msys.bat file. At this point a post install script must be run to attach the MSYS environment to the development tools located in
C:\mingw64. Issue the following command and answer the questions as shown in the following screen shot.
After the link up is finished type the following command to verify the version of gcc and examine the output as shown in the following screen shot.
The information printed to the shell indicates that the correct version of gcc is being recognized by the MSYS environment. The next step is to install the pthreads libraries. These libraries provide an interface which allow code written with pthreads to run on Windows. This library comes with sezero’s personal build and should be located at
C:\mingw_w64\pthreads-w64.zip. Extract the zip file, the necessary libraries and headers will be installed such that they are available to mingw-w64.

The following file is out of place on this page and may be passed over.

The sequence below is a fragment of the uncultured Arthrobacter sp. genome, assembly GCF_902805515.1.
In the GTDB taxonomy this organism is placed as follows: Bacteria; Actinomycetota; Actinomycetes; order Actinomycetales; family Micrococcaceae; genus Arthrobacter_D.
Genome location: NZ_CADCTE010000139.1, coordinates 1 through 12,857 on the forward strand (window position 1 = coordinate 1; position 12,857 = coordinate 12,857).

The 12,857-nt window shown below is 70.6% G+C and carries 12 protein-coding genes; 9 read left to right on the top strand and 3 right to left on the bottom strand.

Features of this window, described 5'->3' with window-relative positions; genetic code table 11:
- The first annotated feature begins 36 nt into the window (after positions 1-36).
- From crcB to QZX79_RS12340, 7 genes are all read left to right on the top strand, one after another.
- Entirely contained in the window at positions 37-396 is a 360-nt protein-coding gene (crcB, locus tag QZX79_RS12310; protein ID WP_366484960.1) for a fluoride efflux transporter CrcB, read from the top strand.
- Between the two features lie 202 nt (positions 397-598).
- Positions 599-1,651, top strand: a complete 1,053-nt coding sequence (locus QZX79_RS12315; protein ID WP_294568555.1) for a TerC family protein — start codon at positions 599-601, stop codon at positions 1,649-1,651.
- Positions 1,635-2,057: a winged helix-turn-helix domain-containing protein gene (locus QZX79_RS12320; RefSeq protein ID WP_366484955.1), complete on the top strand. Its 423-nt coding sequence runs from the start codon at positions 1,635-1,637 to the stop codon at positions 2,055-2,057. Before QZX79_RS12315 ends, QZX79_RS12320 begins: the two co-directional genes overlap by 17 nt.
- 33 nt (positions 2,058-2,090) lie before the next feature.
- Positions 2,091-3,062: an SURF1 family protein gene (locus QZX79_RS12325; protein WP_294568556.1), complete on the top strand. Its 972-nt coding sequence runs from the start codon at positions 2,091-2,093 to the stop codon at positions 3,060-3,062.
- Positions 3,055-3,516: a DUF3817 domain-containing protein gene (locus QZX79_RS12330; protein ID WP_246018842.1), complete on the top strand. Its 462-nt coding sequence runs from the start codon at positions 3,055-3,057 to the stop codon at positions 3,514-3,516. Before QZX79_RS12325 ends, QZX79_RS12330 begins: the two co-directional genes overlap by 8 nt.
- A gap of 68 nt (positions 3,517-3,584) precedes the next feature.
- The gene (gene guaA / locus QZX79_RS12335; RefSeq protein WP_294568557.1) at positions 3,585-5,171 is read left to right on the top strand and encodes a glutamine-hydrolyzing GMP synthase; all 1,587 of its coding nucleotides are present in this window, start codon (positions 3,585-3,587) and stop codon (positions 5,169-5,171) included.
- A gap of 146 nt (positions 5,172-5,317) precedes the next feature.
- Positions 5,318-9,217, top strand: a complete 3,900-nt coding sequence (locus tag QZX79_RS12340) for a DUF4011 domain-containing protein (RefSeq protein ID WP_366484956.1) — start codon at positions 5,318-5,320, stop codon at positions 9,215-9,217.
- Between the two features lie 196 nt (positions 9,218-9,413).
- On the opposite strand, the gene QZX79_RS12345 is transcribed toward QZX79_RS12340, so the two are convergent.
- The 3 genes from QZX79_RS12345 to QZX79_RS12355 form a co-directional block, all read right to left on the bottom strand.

Now that the build environment is setup download the source code for CalculiX CrunchiX, SPOOLES and ARPACK by clicking on the respective links. These are links to files hosted for this article. They can also be retrieved by going to the primary site for the project. Also note, this article was written for Calculix version 2.2. Version 2.3 has just been released at the time of writing and it has not been tested using these instructions. There will be another post here with any updates if there are special changes for version 2.3.
Move the three downloaded files to your home directory under the MSYS environment. In Windows this will be located at
C:\msys\home\<user name>. Make a new directory named
SPOOLES.2.2. Move the
spooles.2.2.tgz file into this newly created directory. Extract each of the archive files so the directory structure looks like the following in your home folder.
The next step will require making some modifications to the makefiles and some source files within the three folders. ARPACK will be the first to be modified. Find the file located at